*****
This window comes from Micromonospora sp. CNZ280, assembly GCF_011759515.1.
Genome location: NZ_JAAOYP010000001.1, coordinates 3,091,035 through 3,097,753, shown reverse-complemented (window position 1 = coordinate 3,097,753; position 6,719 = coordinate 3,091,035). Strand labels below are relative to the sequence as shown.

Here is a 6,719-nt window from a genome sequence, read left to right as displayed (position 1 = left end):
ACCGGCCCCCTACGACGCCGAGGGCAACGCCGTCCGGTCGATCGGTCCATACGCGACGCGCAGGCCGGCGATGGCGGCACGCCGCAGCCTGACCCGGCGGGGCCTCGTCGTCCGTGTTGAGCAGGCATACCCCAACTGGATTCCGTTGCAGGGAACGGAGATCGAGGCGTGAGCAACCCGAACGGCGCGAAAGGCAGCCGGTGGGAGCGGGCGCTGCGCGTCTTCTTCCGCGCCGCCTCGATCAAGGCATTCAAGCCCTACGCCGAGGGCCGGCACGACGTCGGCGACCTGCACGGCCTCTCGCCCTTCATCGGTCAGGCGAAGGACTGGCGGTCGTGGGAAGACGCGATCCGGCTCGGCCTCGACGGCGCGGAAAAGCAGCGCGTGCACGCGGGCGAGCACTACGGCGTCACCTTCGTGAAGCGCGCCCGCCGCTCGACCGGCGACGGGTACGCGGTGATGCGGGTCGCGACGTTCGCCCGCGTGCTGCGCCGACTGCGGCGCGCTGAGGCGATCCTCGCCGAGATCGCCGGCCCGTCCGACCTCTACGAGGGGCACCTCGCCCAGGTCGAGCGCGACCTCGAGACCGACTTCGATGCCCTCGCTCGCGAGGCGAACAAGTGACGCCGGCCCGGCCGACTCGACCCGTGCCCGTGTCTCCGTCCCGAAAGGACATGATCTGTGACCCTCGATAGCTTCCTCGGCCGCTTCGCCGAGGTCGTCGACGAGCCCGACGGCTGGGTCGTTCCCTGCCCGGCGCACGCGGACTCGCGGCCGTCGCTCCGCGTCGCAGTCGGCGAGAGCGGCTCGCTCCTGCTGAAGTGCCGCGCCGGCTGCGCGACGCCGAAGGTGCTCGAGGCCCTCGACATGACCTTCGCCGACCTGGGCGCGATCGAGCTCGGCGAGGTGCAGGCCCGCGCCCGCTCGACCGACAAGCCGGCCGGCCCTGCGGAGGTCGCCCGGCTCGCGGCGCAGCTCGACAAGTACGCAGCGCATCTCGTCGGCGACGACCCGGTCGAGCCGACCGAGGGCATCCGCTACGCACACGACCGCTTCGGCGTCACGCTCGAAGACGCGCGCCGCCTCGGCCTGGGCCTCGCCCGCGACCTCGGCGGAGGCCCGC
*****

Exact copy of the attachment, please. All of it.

This window comes from Micromonospora sp. CNZ280, assembly GCF_011759515.1.
Genome location: NZ_JAAOYP010000001.1, coordinates 3,091,035 through 3,097,753, shown reverse-complemented (window position 1 = coordinate 3,097,753; position 6,719 = coordinate 3,091,035). Strand labels below are relative to the sequence as shown.

Here is a 6,719-nt window from a genome sequence, read left to right as displayed (position 1 = left end):
ACCGGCCCCCTACGACGCCGAGGGCAACGCCGTCCGGTCGATCGGTCCATACGCGACGCGCAGGCCGGCGATGGCGGCACGCCGCAGCCTGACCCGGCGGGGCCTCGTCGTCCGTGTTGAGCAGGCATACCCCAACTGGATTCCGTTGCAGGGAACGGAGATCGAGGCGTGAGCAACCCGAACGGCGCGAAAGGCAGCCGGTGGGAGCGGGCGCTGCGCGTCTTCTTCCGCGCCGCCTCGATCAAGGCATTCAAGCCCTACGCCGAGGGCCGGCACGACGTCGGCGACCTGCACGGCCTCTCGCCCTTCATCGGTCAGGCGAAGGACTGGCGGTCGTGGGAAGACGCGATCCGGCTCGGCCTCGACGGCGCGGAAAAGCAGCGCGTGCACGCGGGCGAGCACTACGGCGTCACCTTCGTGAAGCGCGCCCGCCGCTCGACCGGCGACGGGTACGCGGTGATGCGGGTCGCGACGTTCGCCCGCGTGCTGCGCCGACTGCGGCGCGCTGAGGCGATCCTCGCCGAGATCGCCGGCCCGTCCGACCTCTACGAGGGGCACCTCGCCCAGGTCGAGCGCGACCTCGAGACCGACTTCGATGCCCTCGCTCGCGAGGCGAACAAGTGACGCCGGCCCGGCCGACTCGACCCGTGCCCGTGTCTCCGTCCCGAAAGGACATGATCTGTGACCCTCGATAGCTTCCTCGGCCGCTTCGCCGAGGTCGTCGACGAGCCCGACGGCTGGGTCGTTCCCTGCCCGGCGCACGCGGACTCGCGGCCGTCGCTCCGCGTCGCAGTCGGCGAGAGCGGCTCGCTCCTGCTGAAGTGCCGCGCCGGCTGCGCGACGCCGAAGGTGCTCGAGGCCCTCGACATGACCTTCGCCGACCTGGGCGCGATCGAGCTCGGCGAGGTGCAGGCCCGCGCCCGCTCGACCGACAAGCCGGCCGGCCCTGCGGAGGTCGCCCGGCTCGCGGCGCAGCTCGACAAGTACGCAGCGCATCTCGTCGGCGACGACCCGGTCGAGCCGACCGAGGGCATCCGCTACGCACACGACCGCTTCGGCGTCACGCTCGAAGACGCGCGCCGCCTCGGCCTGGGCCTCGCCCGCGACCTCGGCGGAGGCCCGC